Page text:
the scenes depicting the vapidity of the character who was the author of the bestselling book
too many to remember -- the main editing would be to redo the story
If you see the ending for this book laying around inform the author. I hope he knows it's missing and is looking for it.
The story starts of kinda slow but does pick up and was engrossing. What I liked the least is that it is only half of the book. There isn't an ending. The book just stops
Yes because in current form it is only half a novel
I really enjoyed this book and the story until it unexpectedly ended. I actually thought I hit a button or something when I started to hear the credits. The book just ends with none of the conflicts resolved or anything. Kinda pissed that the author or publisher or both are trying to get 2 books out of one story. Either the author hasn't finished the writing the book, in which case the book shouldn't have been published till he did. If he did does have a complete book give us he whole damn thing. Movies can get away with 2 or 3 parting what is really one story (Harry Potter, Twilight, Hobbit) because the whole story is already out there in book form and it is advertised and expected. I don't think book publishing can get away with that, at least not yet. But this is definitely Whiskey, Tango, Foxtrox part 1 and not a complete novel.
The story line could have been developed by high school students led by a teacher determined to expose the greedy heart of corporate evil (interestingly, this is just a first installment, you will have to pay more if you want to find out how the story ends. But this is, most certainly, neither unethical nor greedy, just good business sense, I guess)
The characters are mostly cut-out figures that fit the expected stereotypes - a beautiful and dedicated NGO worker with a disabled sister who is an uber brilliant scientist. A good-heated drug-addicted alcoholic with mental issues, who miraculously recovers just in time to do the right thing. A brilliant writer who is corrupted by a corporation bent on world domination, run by an evil and omnipotent private security officer, and so on, and so forth.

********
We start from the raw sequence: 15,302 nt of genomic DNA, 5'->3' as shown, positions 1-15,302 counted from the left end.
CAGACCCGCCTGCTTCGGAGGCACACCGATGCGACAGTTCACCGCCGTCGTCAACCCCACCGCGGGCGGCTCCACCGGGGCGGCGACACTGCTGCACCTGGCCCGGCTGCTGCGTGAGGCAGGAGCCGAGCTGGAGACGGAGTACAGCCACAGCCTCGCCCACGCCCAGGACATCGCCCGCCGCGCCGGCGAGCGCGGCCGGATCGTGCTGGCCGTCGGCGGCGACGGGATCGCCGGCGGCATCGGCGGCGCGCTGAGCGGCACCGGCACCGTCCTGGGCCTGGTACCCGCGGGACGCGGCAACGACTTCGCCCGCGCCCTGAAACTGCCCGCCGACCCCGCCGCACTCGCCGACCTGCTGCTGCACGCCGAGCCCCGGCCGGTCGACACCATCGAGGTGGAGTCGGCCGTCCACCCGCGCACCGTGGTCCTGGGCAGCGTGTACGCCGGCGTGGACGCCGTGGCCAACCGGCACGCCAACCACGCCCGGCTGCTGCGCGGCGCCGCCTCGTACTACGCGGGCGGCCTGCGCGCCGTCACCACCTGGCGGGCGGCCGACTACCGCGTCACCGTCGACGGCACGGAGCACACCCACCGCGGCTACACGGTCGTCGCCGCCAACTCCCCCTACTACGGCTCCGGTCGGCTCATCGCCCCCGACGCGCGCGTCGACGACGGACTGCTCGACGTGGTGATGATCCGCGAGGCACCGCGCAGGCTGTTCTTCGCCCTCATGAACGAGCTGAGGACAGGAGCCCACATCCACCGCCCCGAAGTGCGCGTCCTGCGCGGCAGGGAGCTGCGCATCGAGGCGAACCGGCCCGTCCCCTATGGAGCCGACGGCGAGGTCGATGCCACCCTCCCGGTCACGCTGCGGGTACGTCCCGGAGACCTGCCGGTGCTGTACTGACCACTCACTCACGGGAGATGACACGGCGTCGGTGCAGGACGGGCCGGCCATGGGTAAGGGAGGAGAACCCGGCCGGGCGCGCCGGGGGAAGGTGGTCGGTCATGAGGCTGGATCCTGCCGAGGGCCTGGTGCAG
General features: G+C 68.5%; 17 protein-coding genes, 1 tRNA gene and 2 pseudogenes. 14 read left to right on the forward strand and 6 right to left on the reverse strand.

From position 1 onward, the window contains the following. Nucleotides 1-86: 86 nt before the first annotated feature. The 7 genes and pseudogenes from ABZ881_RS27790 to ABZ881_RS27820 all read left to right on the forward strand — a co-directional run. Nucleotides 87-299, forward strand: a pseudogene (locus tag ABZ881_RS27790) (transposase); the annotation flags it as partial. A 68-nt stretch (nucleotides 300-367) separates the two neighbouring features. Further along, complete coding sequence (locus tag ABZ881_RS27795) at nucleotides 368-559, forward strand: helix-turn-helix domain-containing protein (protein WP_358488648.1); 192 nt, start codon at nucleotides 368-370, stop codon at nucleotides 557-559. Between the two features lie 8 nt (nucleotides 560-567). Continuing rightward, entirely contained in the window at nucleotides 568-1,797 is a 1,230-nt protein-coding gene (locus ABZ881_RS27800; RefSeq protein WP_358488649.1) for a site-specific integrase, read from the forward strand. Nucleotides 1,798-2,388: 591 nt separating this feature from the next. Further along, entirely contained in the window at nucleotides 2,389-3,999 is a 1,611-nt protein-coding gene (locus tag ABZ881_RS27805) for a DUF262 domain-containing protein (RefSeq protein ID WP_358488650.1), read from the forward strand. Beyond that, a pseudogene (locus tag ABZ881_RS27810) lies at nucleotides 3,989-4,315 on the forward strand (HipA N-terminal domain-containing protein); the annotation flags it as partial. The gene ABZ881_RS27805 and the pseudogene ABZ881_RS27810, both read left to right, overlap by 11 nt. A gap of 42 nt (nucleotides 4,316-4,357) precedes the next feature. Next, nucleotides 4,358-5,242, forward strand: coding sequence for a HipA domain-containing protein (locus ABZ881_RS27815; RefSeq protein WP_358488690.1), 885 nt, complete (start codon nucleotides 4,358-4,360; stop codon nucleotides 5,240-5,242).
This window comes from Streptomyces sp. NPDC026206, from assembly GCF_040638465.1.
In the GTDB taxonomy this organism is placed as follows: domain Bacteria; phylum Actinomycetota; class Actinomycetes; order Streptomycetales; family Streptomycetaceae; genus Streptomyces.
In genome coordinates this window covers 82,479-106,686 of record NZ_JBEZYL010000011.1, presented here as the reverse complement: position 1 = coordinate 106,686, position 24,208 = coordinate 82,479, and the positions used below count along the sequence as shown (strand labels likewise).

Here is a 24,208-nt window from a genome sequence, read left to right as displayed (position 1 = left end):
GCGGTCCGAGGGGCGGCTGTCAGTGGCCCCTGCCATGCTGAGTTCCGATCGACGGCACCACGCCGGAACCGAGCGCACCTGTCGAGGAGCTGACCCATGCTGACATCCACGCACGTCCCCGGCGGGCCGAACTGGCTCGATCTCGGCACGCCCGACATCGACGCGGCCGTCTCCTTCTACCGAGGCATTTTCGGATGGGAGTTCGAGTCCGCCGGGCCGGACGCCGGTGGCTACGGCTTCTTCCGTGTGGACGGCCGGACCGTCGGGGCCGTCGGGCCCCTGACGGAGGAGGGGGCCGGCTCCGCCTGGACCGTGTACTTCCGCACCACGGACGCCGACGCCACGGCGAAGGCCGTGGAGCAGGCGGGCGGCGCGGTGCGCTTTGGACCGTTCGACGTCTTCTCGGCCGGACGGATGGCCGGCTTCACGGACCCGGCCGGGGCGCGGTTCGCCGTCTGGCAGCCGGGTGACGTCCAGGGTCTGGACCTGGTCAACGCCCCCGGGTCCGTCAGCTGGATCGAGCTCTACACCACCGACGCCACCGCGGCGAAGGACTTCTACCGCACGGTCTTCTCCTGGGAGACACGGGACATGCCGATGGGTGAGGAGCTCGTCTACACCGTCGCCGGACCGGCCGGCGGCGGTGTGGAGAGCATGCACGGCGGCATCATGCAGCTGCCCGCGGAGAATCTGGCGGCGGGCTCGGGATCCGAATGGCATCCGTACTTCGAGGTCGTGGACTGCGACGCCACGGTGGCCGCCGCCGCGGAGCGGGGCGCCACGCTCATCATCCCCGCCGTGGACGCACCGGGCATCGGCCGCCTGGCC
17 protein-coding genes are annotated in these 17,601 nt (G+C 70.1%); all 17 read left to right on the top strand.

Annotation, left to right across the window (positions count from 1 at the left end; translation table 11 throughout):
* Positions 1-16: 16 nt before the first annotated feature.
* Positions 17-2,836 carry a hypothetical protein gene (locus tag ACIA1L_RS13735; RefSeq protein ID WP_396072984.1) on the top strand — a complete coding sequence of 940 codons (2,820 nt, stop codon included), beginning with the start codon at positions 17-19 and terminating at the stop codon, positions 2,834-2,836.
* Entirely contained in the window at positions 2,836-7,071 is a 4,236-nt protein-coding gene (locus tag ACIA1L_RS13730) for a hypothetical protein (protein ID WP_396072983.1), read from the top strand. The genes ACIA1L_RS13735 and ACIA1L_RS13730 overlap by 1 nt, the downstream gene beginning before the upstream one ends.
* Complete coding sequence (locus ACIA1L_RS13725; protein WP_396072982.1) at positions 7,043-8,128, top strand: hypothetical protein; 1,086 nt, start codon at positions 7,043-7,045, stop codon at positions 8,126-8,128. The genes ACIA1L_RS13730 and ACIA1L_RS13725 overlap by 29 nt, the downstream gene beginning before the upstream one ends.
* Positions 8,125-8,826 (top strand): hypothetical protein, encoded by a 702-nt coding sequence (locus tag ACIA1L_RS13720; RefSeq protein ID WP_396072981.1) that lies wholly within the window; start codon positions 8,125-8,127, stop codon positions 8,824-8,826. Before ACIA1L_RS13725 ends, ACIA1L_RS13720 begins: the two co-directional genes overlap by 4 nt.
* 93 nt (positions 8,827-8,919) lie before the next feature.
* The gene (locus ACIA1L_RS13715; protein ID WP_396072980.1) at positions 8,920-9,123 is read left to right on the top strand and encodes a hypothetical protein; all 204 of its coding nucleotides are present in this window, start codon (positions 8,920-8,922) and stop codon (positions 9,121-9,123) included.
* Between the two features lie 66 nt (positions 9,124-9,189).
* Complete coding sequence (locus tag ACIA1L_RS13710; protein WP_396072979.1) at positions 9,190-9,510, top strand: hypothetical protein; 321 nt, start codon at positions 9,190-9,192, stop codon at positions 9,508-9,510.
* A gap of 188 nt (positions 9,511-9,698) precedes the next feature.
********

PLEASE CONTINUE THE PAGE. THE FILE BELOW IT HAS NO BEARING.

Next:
Save a credit and listen to something else. Anything else, for that matter.
No. While the writing is clever, the story quickly becomes so far-fetched with too many unbelievable coincidences that suspense fades. Then, to top it off, the book ends like a Marvel movie -- with a cliffhanger that screams "Sequel to Come".
No. Read Gibson or any of a dozen more accomplished cyber pop writers.
None rose high enough to be considered favorite
Originally, yes. However, half through the book I began to wonder if the author knew where this was all going. Since he ends the book without ending the story, I suspect he doesn't.
After reading the glowing review in the NYTBR, I was very disappointed in the book.
The universe created by Schaffer is simply an awesome place to spend time. Found myself daydreaming aboard an impossibly clandestine supertanker, eavesdropping on intrigue, befriending wreck less-minded heroes.
The plot sneakily steals into the realm of the fantastic, creating a thought experiment that still resonates a month after finishing. Best of all, it's told through narration that is just damn funny.
My first thought after hearing the last sentence was: 'Why can't all books be like this?'
Excellent narration of a charming book. Tom Clancy for the people who pause just a moment too long in the Trader Joe's, wondering in what kind of world their 'goodness' might matter. It's a scary one, but Whiskey Tango Foxtrot's beguiling tale of good and evil Internets show that it is still possible to tell a neat story about what this world might become, or might already be.